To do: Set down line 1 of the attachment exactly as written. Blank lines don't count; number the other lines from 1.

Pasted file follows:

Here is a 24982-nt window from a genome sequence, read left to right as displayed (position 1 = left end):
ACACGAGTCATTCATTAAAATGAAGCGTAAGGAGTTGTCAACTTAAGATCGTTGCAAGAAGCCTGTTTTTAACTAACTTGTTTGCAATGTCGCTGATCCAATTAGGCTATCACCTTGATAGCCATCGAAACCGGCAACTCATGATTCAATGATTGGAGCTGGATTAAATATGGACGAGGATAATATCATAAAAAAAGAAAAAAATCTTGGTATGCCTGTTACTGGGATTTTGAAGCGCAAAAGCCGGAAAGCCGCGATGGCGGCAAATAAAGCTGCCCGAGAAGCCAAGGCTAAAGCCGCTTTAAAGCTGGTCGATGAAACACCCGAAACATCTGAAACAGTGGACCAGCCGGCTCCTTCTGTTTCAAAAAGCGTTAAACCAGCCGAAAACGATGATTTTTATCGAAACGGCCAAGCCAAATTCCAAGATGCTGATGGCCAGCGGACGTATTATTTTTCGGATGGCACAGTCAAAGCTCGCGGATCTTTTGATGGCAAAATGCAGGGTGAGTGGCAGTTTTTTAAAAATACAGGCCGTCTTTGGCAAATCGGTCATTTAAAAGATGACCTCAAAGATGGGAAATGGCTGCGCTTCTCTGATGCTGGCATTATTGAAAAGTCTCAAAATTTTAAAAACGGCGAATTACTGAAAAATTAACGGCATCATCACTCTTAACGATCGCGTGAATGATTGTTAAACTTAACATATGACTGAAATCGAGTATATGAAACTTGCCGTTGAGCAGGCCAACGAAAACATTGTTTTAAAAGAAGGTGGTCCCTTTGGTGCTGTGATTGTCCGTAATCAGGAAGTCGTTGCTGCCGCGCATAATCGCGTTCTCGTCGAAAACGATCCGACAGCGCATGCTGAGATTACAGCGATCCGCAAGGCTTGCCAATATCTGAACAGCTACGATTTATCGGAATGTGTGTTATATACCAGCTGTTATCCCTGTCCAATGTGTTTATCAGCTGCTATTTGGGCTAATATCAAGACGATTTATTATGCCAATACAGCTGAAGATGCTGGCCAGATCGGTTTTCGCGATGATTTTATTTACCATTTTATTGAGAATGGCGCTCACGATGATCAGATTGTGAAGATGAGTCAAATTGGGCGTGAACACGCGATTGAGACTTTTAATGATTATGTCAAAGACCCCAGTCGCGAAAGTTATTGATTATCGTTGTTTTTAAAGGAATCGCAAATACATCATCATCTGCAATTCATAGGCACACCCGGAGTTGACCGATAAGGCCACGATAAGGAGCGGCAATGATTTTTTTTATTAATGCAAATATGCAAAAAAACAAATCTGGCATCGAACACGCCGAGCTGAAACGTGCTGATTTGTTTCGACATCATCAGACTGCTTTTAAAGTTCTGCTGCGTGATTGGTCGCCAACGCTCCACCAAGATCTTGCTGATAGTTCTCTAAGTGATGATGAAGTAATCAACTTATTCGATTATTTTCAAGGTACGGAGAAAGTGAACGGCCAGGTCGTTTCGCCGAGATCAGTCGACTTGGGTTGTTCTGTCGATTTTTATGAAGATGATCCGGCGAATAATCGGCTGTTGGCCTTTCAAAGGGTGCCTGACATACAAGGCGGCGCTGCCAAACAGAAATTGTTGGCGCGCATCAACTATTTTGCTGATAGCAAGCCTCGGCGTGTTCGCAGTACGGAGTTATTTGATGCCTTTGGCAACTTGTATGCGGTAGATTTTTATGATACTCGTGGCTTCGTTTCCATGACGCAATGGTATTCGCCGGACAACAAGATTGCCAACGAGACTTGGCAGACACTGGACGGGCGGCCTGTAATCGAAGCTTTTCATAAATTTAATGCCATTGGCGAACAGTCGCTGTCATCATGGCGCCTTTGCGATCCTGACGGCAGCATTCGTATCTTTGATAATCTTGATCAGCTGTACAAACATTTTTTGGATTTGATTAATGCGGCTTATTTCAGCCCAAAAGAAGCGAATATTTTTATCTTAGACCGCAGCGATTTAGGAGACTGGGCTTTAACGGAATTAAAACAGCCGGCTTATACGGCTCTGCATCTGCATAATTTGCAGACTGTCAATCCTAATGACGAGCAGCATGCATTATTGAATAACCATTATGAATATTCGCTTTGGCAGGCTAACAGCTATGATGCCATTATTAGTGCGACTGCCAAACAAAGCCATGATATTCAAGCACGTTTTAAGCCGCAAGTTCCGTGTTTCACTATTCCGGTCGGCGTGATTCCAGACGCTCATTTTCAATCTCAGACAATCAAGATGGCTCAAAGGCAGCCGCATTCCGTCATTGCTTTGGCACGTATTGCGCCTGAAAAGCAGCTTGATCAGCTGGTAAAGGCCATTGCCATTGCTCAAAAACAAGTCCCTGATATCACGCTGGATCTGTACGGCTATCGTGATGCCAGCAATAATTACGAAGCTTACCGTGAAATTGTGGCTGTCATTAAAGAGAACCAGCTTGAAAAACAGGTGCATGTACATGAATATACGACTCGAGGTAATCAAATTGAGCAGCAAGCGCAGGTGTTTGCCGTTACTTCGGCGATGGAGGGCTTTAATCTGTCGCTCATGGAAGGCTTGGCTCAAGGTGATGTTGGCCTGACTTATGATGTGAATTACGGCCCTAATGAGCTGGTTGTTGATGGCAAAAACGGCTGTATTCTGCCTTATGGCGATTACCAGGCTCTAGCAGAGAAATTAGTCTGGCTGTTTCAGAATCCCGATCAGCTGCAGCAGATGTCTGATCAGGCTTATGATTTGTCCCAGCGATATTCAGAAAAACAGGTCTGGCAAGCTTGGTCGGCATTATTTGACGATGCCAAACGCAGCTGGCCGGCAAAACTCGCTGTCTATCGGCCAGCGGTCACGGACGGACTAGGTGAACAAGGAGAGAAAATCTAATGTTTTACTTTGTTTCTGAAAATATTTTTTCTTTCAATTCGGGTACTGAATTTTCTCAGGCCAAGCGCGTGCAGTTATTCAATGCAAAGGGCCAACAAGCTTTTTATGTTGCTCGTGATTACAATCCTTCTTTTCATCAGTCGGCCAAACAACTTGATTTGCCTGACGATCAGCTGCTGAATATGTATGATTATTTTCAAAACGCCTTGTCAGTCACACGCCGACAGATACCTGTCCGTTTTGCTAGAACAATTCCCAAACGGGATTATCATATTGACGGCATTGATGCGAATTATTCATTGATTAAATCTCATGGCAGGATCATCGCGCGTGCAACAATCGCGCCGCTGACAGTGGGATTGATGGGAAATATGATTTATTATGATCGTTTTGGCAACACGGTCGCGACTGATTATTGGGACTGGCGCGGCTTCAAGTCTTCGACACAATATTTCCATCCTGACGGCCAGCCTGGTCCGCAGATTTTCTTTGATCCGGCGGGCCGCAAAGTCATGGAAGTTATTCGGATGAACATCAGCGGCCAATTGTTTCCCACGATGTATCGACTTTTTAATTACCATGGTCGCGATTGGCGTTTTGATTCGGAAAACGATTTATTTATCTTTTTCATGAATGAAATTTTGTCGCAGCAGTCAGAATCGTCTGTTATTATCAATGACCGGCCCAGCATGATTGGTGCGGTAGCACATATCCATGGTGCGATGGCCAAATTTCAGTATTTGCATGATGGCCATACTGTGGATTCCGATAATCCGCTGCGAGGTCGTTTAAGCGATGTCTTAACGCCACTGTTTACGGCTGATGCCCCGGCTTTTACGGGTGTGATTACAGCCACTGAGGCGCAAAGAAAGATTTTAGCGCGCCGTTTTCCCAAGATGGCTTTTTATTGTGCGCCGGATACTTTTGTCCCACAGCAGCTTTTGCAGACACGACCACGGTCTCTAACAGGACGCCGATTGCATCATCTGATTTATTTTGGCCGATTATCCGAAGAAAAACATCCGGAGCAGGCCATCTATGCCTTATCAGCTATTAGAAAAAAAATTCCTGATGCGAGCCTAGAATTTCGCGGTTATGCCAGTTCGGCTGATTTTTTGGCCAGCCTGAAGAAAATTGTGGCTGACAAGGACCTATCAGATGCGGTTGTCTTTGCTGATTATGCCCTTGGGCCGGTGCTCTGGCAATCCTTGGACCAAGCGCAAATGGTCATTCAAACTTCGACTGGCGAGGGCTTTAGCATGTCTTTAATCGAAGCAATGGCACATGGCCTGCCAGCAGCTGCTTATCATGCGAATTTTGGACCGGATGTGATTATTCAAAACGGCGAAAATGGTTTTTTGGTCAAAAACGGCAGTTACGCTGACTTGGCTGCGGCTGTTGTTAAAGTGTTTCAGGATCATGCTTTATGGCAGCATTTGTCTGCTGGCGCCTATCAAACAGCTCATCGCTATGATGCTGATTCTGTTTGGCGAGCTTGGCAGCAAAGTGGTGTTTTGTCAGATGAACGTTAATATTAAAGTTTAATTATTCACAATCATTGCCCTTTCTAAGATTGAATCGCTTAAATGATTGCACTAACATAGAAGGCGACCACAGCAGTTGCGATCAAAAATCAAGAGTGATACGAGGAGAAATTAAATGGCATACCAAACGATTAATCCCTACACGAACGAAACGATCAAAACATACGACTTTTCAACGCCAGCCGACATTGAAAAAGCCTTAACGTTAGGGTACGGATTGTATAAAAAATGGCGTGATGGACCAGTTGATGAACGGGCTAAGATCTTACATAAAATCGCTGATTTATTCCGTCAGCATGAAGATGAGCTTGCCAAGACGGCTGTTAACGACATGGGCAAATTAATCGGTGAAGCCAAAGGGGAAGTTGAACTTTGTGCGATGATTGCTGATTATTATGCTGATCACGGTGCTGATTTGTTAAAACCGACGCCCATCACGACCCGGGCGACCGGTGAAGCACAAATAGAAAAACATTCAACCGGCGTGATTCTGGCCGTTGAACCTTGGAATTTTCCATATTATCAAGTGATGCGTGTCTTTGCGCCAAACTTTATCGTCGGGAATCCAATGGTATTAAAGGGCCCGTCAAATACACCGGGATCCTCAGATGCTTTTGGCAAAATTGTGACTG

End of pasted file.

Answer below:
Here is a 24982-nt window from a genome sequence, read left to right as displayed (position 1 = left end):